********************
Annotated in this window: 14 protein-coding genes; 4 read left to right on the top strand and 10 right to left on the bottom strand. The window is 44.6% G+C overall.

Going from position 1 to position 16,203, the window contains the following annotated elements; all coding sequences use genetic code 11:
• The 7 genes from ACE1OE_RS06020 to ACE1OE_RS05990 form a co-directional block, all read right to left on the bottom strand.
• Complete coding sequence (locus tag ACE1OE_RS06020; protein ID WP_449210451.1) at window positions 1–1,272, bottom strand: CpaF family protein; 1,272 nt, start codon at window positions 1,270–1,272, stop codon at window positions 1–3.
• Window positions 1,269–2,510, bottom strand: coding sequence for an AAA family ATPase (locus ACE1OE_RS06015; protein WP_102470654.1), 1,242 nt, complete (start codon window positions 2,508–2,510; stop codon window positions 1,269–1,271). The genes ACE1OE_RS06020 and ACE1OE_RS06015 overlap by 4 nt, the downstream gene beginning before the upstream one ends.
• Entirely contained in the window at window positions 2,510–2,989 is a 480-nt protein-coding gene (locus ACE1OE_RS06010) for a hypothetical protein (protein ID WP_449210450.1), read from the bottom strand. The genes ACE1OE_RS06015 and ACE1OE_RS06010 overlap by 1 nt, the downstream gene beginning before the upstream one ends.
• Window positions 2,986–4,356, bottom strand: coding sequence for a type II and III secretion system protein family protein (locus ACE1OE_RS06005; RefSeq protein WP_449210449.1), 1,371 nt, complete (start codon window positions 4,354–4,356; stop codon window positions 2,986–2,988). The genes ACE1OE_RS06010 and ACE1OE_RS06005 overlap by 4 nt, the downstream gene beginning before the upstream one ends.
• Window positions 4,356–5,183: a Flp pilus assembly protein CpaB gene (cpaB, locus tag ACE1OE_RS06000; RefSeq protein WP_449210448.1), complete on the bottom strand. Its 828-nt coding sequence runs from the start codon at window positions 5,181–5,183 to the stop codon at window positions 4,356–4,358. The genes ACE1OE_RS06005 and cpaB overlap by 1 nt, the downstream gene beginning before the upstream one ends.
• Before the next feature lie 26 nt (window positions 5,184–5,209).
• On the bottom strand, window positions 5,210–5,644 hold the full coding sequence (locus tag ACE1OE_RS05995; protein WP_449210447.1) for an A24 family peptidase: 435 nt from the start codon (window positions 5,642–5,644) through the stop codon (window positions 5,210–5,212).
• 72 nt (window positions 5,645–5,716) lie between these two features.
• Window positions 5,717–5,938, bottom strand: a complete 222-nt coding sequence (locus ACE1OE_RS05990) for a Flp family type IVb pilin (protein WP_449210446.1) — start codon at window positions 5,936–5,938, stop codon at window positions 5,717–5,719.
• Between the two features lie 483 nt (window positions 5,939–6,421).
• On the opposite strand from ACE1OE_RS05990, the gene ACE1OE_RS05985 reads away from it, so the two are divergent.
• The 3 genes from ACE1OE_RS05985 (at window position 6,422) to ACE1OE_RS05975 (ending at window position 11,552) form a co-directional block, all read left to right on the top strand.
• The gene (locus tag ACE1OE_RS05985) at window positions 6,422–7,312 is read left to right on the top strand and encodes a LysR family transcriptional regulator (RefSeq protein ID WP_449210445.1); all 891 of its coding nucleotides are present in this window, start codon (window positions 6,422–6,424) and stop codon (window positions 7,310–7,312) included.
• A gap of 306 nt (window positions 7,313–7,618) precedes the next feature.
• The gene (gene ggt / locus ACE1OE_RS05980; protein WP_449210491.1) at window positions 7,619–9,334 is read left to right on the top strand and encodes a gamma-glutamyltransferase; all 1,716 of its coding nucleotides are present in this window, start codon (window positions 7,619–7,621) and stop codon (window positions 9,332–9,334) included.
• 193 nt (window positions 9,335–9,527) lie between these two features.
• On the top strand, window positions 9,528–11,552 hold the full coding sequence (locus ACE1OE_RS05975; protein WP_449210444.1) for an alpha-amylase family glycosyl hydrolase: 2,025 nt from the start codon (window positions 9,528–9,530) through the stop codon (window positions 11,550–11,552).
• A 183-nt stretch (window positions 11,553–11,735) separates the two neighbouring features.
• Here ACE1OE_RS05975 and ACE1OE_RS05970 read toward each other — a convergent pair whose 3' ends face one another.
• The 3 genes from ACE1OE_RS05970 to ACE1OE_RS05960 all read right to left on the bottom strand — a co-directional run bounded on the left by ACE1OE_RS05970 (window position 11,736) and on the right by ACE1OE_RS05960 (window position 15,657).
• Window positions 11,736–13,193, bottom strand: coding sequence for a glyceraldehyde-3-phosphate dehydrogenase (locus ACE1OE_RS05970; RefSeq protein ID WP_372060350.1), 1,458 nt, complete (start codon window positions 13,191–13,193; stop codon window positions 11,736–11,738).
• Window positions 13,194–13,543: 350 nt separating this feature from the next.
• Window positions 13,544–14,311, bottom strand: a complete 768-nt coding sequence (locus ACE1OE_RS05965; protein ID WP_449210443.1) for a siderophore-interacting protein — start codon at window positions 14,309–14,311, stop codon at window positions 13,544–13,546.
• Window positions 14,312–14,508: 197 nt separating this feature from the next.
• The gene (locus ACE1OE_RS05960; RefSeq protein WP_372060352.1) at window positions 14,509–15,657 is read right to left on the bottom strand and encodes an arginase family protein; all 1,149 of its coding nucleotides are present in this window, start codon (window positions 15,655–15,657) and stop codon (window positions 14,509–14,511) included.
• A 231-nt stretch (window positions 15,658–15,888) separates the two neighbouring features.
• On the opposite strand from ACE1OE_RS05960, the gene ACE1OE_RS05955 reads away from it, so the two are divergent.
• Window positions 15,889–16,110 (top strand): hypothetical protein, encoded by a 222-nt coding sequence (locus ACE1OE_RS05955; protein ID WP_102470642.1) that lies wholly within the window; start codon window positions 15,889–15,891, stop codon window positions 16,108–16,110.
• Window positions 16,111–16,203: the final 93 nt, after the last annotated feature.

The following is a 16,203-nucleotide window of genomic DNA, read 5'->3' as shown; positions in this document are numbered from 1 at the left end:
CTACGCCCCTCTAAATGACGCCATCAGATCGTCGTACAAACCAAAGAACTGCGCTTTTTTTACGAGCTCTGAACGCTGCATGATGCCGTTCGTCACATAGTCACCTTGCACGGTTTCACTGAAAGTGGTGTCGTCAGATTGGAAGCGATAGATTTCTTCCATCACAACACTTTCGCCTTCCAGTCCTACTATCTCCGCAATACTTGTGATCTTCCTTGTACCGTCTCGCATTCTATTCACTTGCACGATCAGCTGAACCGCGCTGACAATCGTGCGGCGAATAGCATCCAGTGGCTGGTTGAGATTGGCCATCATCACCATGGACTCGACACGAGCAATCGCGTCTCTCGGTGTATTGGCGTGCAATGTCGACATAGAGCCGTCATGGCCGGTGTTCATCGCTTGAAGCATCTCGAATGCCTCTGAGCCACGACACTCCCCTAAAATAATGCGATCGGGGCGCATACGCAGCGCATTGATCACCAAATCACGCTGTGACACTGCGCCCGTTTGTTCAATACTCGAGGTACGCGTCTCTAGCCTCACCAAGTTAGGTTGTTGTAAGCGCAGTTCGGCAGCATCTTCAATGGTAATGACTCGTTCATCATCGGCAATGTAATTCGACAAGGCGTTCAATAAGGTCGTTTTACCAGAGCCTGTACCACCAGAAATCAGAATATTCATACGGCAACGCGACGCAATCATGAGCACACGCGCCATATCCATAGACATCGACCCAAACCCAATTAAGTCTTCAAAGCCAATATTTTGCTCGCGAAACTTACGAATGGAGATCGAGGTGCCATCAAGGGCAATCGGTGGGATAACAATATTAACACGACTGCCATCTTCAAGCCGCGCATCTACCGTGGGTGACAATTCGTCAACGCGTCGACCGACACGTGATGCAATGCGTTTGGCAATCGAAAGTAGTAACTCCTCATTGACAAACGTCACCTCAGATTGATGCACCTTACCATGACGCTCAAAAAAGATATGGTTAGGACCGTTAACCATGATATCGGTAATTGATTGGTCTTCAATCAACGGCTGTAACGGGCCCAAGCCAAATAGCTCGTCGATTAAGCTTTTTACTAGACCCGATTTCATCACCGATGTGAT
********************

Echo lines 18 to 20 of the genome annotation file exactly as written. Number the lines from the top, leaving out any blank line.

• The gene (gene ggt / locus ACE1OE_RS05980; protein WP_449210491.1) at window positions 7,619–9,334 is read left to right on the top strand and encodes a gamma-glutamyltransferase; all 1,716 of its coding nucleotides are present in this window, start codon (window positions 7,619–7,621) and stop codon (window positions 9,332–9,334) included.
• 193 nt (window positions 9,335–9,527) lie between these two features.
• On the top strand, window positions 9,528–11,552 hold the full coding sequence (locus ACE1OE_RS05975; protein WP_449210444.1) for an alpha-amylase family glycosyl hydrolase: 2,025 nt from the start codon (window positions 9,528–9,530) through the stop codon (window positions 11,550–11,552).